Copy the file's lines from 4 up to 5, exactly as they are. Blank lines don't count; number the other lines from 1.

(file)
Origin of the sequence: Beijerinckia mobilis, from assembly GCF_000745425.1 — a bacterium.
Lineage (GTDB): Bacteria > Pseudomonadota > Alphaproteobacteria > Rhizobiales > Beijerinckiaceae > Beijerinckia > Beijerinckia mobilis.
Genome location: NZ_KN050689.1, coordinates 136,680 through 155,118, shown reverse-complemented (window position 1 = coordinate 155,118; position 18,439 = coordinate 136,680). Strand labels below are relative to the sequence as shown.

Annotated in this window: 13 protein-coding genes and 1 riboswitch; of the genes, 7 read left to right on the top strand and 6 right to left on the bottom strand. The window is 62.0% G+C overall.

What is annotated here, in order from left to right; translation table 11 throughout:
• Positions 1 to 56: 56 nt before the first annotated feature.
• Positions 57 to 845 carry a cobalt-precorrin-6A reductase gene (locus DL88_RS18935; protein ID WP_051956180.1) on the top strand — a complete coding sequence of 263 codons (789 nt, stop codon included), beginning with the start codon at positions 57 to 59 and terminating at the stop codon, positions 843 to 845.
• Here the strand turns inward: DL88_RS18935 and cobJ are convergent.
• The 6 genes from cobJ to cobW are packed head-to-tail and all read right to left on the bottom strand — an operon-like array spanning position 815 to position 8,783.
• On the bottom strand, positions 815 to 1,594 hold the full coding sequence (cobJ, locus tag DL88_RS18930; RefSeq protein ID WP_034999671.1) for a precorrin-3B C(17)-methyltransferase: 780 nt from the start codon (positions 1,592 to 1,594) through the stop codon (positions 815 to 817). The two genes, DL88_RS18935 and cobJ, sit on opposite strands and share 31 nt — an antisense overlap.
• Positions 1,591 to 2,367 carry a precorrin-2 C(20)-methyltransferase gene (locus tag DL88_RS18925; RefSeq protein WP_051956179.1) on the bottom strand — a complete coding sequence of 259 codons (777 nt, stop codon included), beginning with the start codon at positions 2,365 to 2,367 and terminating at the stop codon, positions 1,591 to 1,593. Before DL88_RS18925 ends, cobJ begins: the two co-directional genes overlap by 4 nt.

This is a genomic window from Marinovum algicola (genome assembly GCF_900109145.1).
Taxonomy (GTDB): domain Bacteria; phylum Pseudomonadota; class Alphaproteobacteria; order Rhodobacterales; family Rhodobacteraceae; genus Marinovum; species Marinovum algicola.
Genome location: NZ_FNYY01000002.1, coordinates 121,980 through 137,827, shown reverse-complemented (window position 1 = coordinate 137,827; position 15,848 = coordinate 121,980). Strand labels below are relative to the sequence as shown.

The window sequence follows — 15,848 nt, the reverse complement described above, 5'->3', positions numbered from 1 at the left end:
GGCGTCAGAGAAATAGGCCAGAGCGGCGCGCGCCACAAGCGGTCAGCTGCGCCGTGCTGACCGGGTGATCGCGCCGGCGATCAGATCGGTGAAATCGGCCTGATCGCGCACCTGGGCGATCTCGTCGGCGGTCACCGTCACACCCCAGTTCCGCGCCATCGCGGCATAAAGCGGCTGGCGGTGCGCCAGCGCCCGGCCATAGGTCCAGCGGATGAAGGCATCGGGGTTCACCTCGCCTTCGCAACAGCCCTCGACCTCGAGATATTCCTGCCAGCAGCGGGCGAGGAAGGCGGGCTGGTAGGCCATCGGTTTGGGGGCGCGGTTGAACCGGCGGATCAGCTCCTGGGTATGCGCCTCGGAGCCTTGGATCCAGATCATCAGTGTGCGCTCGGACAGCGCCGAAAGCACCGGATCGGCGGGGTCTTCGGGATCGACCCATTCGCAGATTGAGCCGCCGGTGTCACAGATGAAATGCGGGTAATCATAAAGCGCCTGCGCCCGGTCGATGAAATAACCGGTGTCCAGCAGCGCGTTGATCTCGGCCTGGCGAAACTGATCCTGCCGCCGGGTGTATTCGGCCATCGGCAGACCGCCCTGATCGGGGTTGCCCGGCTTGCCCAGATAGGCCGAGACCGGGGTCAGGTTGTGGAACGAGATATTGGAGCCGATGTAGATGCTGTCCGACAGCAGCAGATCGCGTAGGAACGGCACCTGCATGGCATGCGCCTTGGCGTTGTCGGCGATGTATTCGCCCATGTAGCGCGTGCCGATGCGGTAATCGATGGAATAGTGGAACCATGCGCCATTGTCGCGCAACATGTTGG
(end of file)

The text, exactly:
Annotated in this window: 13 protein-coding genes and 1 riboswitch; of the genes, 7 read left to right on the top strand and 6 right to left on the bottom strand. The window is 62.0% G+C overall.

What is annotated here, in order from left to right; translation table 11 throughout: